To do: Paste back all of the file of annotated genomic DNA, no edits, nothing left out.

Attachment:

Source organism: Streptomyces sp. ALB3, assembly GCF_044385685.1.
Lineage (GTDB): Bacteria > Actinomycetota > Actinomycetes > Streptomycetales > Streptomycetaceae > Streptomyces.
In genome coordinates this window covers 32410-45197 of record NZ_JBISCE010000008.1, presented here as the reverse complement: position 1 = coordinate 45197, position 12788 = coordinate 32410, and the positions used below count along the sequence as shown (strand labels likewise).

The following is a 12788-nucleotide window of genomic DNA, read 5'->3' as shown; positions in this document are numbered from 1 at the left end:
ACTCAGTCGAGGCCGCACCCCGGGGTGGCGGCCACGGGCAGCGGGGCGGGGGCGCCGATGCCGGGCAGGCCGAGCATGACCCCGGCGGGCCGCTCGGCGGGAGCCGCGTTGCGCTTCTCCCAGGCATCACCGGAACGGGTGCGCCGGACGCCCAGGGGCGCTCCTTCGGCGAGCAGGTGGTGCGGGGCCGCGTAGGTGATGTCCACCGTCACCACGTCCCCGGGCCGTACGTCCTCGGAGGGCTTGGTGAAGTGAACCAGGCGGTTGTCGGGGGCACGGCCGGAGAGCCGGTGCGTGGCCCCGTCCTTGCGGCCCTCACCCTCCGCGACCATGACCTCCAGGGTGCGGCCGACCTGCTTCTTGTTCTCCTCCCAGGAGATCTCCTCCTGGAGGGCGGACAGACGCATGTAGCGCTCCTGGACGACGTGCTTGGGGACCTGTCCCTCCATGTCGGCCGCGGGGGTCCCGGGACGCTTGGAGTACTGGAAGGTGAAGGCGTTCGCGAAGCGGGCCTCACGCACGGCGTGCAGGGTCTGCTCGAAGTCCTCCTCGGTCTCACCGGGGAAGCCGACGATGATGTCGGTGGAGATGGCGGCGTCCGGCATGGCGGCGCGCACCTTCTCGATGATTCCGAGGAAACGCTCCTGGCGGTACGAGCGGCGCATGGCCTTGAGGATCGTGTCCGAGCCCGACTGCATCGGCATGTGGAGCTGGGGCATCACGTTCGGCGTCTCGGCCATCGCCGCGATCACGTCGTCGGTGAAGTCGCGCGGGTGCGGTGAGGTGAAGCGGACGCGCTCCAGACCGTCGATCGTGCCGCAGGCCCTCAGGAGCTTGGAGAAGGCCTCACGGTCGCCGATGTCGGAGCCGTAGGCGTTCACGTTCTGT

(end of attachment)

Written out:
Source organism: Streptomyces sp. ALB3, assembly GCF_044385685.1.
Lineage (GTDB): Bacteria > Actinomycetota > Actinomycetes > Streptomycetales > Streptomycetaceae > Streptomyces.
In genome coordinates this window covers 32410-45197 of record NZ_JBISCE010000008.1, presented here as the reverse complement: position 1 = coordinate 45197, position 12788 = coordinate 32410, and the positions used below count along the sequence as shown (strand labels likewise).

The following is a 12788-nucleotide window of genomic DNA, read 5'->3' as shown; positions in this document are numbered from 1 at the left end:
ACTCAGTCGAGGCCGCACCCCGGGGTGGCGGCCACGGGCAGCGGGGCGGGGGCGCCGATGCCGGGCAGGCCGAGCATGACCCCGGCGGGCCGCTCGGCGGGAGCCGCGTTGCGCTTCTCCCAGGCATCACCGGAACGGGTGCGCCGGACGCCCAGGGGCGCTCCTTCGGCGAGCAGGTGGTGCGGGGCCGCGTAGGTGATGTCCACCGTCACCACGTCCCCGGGCCGTACGTCCTCGGAGGGCTTGGTGAAGTGAACCAGGCGGTTGTCGGGGGCACGGCCGGAGAGCCGGTGCGTGGCCCCGTCCTTGCGGCCCTCACCCTCCGCGACCATGACCTCCAGGGTGCGGCCGACCTGCTTCTTGTTCTCCTCCCAGGAGATCTCCTCCTGGAGGGCGGACAGACGCATGTAGCGCTCCTGGACGACGTGCTTGGGGACCTGTCCCTCCATGTCGGCCGCGGGGGTCCCGGGACGCTTGGAGTACTGGAAGGTGAAGGCGTTCGCGAAGCGGGCCTCACGCACGGCGTGCAGGGTCTGCTCGAAGTCCTCCTCGGTCTCACCGGGGAAGCCGACGATGATGTCGGTGGAGATGGCGGCGTCCGGCATGGCGGCGCGCACCTTCTCGATGATTCCGAGGAAACGCTCCTGGCGGTACGAGCGGCGCATGGCCTTGAGGATCGTGTCCGAGCCCGACTGCATCGGCATGTGGAGCTGGGGCATCACGTTCGGCGTCTCGGCCATCGCCGCGATCACGTCGTCGGTGAAGTCGCGCGGGTGCGGTGAGGTGAAGCGGACGCGCTCCAGACCGTCGATCGTGCCGCAGGCCCTCAGGAGCTTGGAGAAGGCCTCACGGTCGCCGATGTCGGAGCCGTAGGCGTTCACGTTCTGT